Pergola On The Roof

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FT: Informal and communal eating done well

 

These buzzy outdoor spaces have a wide offering of food choices, from tacos to sushi.

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Londoners are not spoiled for choice when it comes to open-air rooftop eating. It makes little sense to devote precious outdoor space and kitchen costs to a handful of diners for a small part of the year, when that same space could house more people looking for a simple but pricey drink with a view. It is, however, possible to eat well, should balmy evenings materialise. — Frank’s Café (frankscafe.org.uk) sits above a multi-storey car park in Peckham. Since 2008, south Londoners have enjoyed an unparalleled sunset view of the City, Campari-based cocktail in hand. The menu is casual but enticing, with flame-grilled vegetables, fish and meat the order of the day.  — Informal and communal rooftop eating is also done well at Pergola (pergolaontheroof.com), which has sites on top of Television Centre in White City and in Paddington. Both house a handful of independent restaurants, where diners choose reasonably priced bits of food, then return to tables to eat in groups. The USP is that it’s possible to make reservations, thereby allowing clairvoyants and persistent app checkers to ensure al fresco eating at altitude should the weather look good. Expect tacos, dumplings and bistro fare. Paddington is open for lunch and dinner every day; White City is dinner only, Wednesday to Friday. — For something different, aim for a seat on Sushisamba’s 39th-floor terrace (sushisamba.com). Anyone eating sushi, Brazilian Nikkei cuisine and Peruvian ceviche (while sipping bubbles in a glitzy setting without a roof overhead) is likely to feel as though they’re in New York, Hong Kong or Singapore, rather than Liverpool Street, London. Note: the bill may cause vertigo.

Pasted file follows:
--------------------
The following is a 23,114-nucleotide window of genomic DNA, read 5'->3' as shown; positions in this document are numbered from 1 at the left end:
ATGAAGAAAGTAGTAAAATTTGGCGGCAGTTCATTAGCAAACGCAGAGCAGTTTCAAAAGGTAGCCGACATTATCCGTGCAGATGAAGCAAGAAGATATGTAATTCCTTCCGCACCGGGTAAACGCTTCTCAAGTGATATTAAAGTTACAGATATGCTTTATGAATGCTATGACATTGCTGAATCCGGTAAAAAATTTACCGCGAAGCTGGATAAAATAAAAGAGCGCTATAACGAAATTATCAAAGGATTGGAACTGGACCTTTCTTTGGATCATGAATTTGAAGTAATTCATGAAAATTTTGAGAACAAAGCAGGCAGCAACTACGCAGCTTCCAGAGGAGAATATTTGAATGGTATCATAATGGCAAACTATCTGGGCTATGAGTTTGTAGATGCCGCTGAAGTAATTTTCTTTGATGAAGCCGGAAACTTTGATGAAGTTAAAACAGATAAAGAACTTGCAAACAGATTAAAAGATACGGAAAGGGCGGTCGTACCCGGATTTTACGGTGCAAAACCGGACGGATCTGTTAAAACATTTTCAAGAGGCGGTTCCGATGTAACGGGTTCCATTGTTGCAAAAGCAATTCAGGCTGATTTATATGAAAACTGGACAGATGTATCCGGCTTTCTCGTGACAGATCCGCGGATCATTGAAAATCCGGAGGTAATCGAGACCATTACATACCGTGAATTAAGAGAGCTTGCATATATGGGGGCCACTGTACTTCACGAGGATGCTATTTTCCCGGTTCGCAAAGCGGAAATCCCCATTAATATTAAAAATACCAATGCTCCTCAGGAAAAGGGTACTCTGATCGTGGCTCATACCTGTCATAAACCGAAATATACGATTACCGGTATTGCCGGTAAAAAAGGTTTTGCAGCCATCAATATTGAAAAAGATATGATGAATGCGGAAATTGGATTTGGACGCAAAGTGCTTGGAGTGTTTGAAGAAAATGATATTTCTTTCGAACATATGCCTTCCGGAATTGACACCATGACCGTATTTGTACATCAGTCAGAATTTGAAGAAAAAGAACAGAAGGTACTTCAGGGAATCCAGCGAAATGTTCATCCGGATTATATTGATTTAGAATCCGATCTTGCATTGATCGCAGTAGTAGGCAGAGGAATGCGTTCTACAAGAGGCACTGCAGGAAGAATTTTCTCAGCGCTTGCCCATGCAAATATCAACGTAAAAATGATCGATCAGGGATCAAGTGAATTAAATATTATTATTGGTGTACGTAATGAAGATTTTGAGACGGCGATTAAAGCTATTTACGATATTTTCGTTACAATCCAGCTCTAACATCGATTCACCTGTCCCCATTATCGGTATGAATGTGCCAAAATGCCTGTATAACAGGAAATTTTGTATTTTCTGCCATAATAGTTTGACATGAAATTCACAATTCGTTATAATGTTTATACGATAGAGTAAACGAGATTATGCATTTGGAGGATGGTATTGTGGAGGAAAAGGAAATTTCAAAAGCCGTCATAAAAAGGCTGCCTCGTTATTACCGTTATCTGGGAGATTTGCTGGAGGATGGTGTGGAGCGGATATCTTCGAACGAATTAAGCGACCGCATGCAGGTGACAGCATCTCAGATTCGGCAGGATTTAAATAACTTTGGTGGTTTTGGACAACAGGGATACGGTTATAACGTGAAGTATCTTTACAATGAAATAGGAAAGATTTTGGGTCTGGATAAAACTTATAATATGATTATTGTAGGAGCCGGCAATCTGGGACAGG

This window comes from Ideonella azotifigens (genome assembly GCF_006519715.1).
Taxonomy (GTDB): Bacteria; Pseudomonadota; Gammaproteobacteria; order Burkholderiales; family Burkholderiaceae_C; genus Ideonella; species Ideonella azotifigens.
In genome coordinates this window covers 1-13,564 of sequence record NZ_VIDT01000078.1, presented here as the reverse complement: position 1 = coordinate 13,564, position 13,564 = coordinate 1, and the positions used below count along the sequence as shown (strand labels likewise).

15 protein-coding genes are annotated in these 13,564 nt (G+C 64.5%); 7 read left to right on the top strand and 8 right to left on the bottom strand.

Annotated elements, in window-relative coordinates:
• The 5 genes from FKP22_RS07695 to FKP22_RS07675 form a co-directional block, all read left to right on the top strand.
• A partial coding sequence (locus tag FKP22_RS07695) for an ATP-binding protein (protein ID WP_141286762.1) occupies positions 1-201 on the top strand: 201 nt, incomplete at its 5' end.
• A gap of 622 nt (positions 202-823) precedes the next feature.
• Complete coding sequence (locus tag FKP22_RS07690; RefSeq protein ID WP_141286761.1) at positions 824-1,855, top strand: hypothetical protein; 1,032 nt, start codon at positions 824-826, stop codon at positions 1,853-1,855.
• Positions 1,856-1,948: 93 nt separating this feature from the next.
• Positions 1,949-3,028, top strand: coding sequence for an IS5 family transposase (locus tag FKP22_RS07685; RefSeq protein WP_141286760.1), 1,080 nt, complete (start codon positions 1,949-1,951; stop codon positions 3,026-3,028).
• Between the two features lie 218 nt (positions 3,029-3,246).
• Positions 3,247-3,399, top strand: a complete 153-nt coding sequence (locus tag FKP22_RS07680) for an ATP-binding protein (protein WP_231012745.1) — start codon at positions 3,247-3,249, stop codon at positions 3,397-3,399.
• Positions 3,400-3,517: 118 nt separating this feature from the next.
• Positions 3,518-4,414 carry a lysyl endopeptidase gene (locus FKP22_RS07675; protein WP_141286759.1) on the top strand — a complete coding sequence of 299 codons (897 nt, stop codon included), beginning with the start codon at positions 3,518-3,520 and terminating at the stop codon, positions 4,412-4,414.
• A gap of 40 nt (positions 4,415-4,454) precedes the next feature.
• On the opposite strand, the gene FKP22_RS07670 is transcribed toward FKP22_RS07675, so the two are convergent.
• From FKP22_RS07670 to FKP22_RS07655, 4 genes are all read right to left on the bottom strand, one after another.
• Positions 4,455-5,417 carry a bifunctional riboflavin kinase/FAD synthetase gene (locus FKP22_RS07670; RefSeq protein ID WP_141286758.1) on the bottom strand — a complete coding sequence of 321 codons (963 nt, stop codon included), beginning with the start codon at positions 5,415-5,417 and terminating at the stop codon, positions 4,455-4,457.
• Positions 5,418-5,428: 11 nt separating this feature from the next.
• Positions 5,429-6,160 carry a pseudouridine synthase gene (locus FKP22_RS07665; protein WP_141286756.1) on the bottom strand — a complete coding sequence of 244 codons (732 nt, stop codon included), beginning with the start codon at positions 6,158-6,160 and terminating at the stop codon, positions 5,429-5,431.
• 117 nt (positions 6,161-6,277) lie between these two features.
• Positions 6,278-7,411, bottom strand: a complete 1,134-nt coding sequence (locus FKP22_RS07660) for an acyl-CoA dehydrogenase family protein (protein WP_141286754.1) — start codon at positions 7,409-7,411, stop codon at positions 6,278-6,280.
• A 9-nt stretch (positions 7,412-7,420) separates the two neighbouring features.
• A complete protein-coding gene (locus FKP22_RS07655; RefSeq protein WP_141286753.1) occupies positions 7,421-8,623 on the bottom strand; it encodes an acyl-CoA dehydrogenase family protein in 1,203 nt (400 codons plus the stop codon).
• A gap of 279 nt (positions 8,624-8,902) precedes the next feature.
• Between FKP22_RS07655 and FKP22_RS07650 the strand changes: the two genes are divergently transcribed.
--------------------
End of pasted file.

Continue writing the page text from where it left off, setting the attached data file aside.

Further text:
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— A more intimate City option can be found at The Culpeper, a gastropub with rooms near Aldgate (theculpeper.com). The rooftop garden and greenhouse are remarkably bucolic, despite being in the most urban of settings. Edible plants and herbs ensure the space is befitting of the 17th-century east London botanist who gives his name to the venture. A small open kitchen provides quality contemporary food, based on good produce and live-fire cooking. Charming. Ed Smith is the author of “On the Side: A Sourcebook of Inspiring Side Dishes”.  @rocketandsquashPhotographs: Alamy

 
paul ross